Is a dual education system the answer to closing the skills gap?
Looking for a solution to high levels of youth unemployment in some European countries, the EU commissioned a study five years ago into different approaches to education and training: Dual education: a bridge over troubled waters. Fast forward to today and England has embarked on a process to create its own much more clearly defined dual education pathway.
Countries with well-established dual education systems have record low levels of unemployment. Germany, for instance, currently has only 3.5 per cent unemployment rate.
Recent research published by the Association of Employment and Learning Providers (AELP) and sponsored by the British Council, Unrealised Potential: the role of Independent Training Providers in meeting skills needs, shows that sub-Saharan Africa and South Asian countries are also increasingly recognising the importance of vocational skills as a driver of economic growth. Governments in countries from Botswana to Nepal are looking to independent training providers to help close the skills gap via ‘technical and vocational education and training’ (TVET).
However, other countries such as Italy are also seeing youth unemployment fall without this focus on TVET, so is it the education system or other factors that are helping young adults into work?
Whatever the answer, T Levels are in the pipeline and will provide an additional vocational education route in England to run parallel to A levels. This comes in addition to a re-established emphasis on workplace apprenticeships following the Report of the Independent Panel on Technical Education chaired by David Sainsbury in 2016.
“The diversity and choice of TVET provision in this country is one of our hallmarks.
Simplification, as suggested by the new T Level routes sounds promising on the face of it, but it is an understatement of the complexity of the situation.
We need a vocational system which reflects the nature of industry in the country. Standard Industrial Classification Codes (SIC) are used by the government to classify every business in this country for tax purposes according to the type of economic activity in which they are engaged.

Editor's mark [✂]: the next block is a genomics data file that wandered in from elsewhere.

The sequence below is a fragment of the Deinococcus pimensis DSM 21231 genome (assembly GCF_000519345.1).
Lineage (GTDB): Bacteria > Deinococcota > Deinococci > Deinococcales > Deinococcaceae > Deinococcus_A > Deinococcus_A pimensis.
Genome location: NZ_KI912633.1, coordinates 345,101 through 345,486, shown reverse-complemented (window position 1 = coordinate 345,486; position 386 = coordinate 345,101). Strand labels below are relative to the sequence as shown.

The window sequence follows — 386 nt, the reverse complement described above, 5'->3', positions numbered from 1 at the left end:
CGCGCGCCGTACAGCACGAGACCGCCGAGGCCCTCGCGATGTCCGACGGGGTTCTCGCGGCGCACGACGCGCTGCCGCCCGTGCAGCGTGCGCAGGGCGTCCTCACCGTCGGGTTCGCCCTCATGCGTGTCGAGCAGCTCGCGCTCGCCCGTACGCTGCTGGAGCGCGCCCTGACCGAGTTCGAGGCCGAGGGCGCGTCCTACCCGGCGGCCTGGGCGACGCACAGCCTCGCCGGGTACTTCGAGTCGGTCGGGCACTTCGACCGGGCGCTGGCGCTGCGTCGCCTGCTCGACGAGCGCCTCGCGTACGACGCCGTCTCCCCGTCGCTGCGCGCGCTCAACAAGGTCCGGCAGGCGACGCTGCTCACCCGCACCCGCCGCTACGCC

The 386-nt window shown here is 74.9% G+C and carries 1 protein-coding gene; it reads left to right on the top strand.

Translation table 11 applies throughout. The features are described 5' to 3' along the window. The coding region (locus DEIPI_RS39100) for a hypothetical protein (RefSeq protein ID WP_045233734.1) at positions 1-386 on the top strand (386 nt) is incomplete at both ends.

Even looking at the broadest level there are almost 1,000 SIC Codes, and vocational courses should reflect these.”
Although 25 T Level pathways are planned by the Department for Education, only the first three will be rolled out in September 2020 with a further seven planned in September 2021. Speaking on the BBC Radio Four PM Programme, Anna Valero from the London School of Economics outlined how England differs to Germany:
“Firms in the UK don’t necessarily invest in the skills of their workers because we don’t have a lot of employment protection in this country, which means a lot of workers might just take those qualifications and leave.
If you contrast that with, say, Germany, you have a lot more co-operation between businesses to assess what are the skills needs for a particular sector.”
Although this viewpoint sounds similar to the oft-quoted managerial concern "What if I train them and they leave?" to which the response, widely attributed to engineer W. Edwards Deming, is "What if you don't and they stay?" Increasingly organisations see education and training as an investment in their employees that not only benefits the organisation whilst they work there but encourages long-term loyalty. A report on benefits of apprenticeships to businesses by the Skills Funding Agency showed that 80% of companies who invest in apprentices reported increased staff retention.
One criticism often cited at a dual education system is the potential for young people to be forced to make career choices at a young age, potentially pigeon-holing them. However, the fact remains that almost a third (31%) of young people drop out of A Levels, according to 2013 report Real Apprenticeships by the Boston Consulting Group (BCG) and the Sutton Trust, due to “too much low-quality vocational education being taught in schools, where many students receive poor careers advice and guidance.”
Comparing England to its European neighbours Germany and Switzerland, this Sutton Trust report highlighted key areas of disparity:
Sector Skills Councils (SSCs) receive only 10% of the funds their German counterparts enjoy, despite having 18,000 qualifications to oversee, compared to 350 in Germany.
64% of UK apprenticeships are judged ‘low quality’, with many lasting only one year and only 36% being 3 years at Level 3 or higher. By contrast, Switzerland offers seven times as many high quality apprenticeships for its population size and 90% of apprentices in Germany are in three to four year programmes at Level 3 or higher.
Only 20% of UK employers offer apprenticeships compared with 50-60% in Germany and Switzerland.
Whilst some of these issues may have been answered (or at least attempted) through the Sainsbury report of 2016 and subsequent actions such as the apprenticeship levy, take-up of apprenticeships in the UK is still far lower than the 150-300,000 apprentices per year recommended by the analysis.
Another striking contrast between England and Germany is in the long-term approach to planning and change. For example, since 1979 there have been 65 Secretaries of State with responsibility for Skills policy in the UK, 2016 City & Guilds group report Sense and Instability highlights. This compares with nine in the Federal Republic of Germany over the same time period.
Introducing T levels, alongside continuous improvement to apprenticeship opportunities, may well provide fresh impetus to focus on technical and vocational skills in England, but it is clear that there is work to be done if it is to develop a dual education system to rival its European neighbours.